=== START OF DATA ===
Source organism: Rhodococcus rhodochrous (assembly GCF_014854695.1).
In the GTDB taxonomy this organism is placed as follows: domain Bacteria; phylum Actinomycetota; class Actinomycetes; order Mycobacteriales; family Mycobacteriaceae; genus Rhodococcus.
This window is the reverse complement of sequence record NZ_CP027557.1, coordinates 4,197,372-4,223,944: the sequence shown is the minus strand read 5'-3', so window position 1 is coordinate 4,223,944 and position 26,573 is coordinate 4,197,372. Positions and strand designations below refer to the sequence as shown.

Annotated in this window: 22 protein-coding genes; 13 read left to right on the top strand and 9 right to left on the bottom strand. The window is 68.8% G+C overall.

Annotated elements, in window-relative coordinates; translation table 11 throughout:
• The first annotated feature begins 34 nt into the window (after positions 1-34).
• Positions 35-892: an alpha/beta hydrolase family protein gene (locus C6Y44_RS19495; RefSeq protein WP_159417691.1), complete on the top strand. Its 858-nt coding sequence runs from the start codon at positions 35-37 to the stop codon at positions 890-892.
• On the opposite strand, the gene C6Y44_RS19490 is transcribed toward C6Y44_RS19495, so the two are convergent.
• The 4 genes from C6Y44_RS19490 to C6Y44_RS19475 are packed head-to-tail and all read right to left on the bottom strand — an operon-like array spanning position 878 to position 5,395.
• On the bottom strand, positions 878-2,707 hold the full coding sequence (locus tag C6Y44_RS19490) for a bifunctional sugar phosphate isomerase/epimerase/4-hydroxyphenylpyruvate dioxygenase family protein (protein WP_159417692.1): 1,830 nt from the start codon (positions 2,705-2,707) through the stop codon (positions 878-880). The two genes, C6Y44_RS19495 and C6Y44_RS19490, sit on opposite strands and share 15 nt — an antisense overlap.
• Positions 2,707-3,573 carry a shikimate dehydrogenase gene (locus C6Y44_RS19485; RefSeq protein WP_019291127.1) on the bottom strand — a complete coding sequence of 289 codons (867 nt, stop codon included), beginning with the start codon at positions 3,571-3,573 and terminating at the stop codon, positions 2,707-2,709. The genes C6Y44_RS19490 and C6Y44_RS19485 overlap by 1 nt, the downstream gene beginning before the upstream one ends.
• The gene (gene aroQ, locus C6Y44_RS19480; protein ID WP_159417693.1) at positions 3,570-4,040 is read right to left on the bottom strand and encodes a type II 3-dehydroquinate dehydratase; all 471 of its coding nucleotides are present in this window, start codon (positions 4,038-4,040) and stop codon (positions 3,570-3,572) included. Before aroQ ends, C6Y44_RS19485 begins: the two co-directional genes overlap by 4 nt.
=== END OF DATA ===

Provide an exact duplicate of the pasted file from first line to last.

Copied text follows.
Source organism: Rhodococcus rhodochrous (assembly GCF_014854695.1).
In the GTDB taxonomy this organism is placed as follows: domain Bacteria; phylum Actinomycetota; class Actinomycetes; order Mycobacteriales; family Mycobacteriaceae; genus Rhodococcus.
This window is the reverse complement of sequence record NZ_CP027557.1, coordinates 4,197,372-4,223,944: the sequence shown is the minus strand read 5'-3', so window position 1 is coordinate 4,223,944 and position 26,573 is coordinate 4,197,372. Positions and strand designations below refer to the sequence as shown.

Annotated in this window: 22 protein-coding genes; 13 read left to right on the top strand and 9 right to left on the bottom strand. The window is 68.8% G+C overall.

Annotated elements, in window-relative coordinates; translation table 11 throughout:
• The first annotated feature begins 34 nt into the window (after positions 1-34).
• Positions 35-892: an alpha/beta hydrolase family protein gene (locus C6Y44_RS19495; RefSeq protein WP_159417691.1), complete on the top strand. Its 858-nt coding sequence runs from the start codon at positions 35-37 to the stop codon at positions 890-892.
• On the opposite strand, the gene C6Y44_RS19490 is transcribed toward C6Y44_RS19495, so the two are convergent.
• The 4 genes from C6Y44_RS19490 to C6Y44_RS19475 are packed head-to-tail and all read right to left on the bottom strand — an operon-like array spanning position 878 to position 5,395.
• On the bottom strand, positions 878-2,707 hold the full coding sequence (locus tag C6Y44_RS19490) for a bifunctional sugar phosphate isomerase/epimerase/4-hydroxyphenylpyruvate dioxygenase family protein (protein WP_159417692.1): 1,830 nt from the start codon (positions 2,705-2,707) through the stop codon (positions 878-880). The two genes, C6Y44_RS19495 and C6Y44_RS19490, sit on opposite strands and share 15 nt — an antisense overlap.
• Positions 2,707-3,573 carry a shikimate dehydrogenase gene (locus C6Y44_RS19485; RefSeq protein WP_019291127.1) on the bottom strand — a complete coding sequence of 289 codons (867 nt, stop codon included), beginning with the start codon at positions 3,571-3,573 and terminating at the stop codon, positions 2,707-2,709. The genes C6Y44_RS19490 and C6Y44_RS19485 overlap by 1 nt, the downstream gene beginning before the upstream one ends.
• The gene (gene aroQ, locus C6Y44_RS19480; protein ID WP_159417693.1) at positions 3,570-4,040 is read right to left on the bottom strand and encodes a type II 3-dehydroquinate dehydratase; all 471 of its coding nucleotides are present in this window, start codon (positions 4,038-4,040) and stop codon (positions 3,570-3,572) included. Before aroQ ends, C6Y44_RS19485 begins: the two co-directional genes overlap by 4 nt.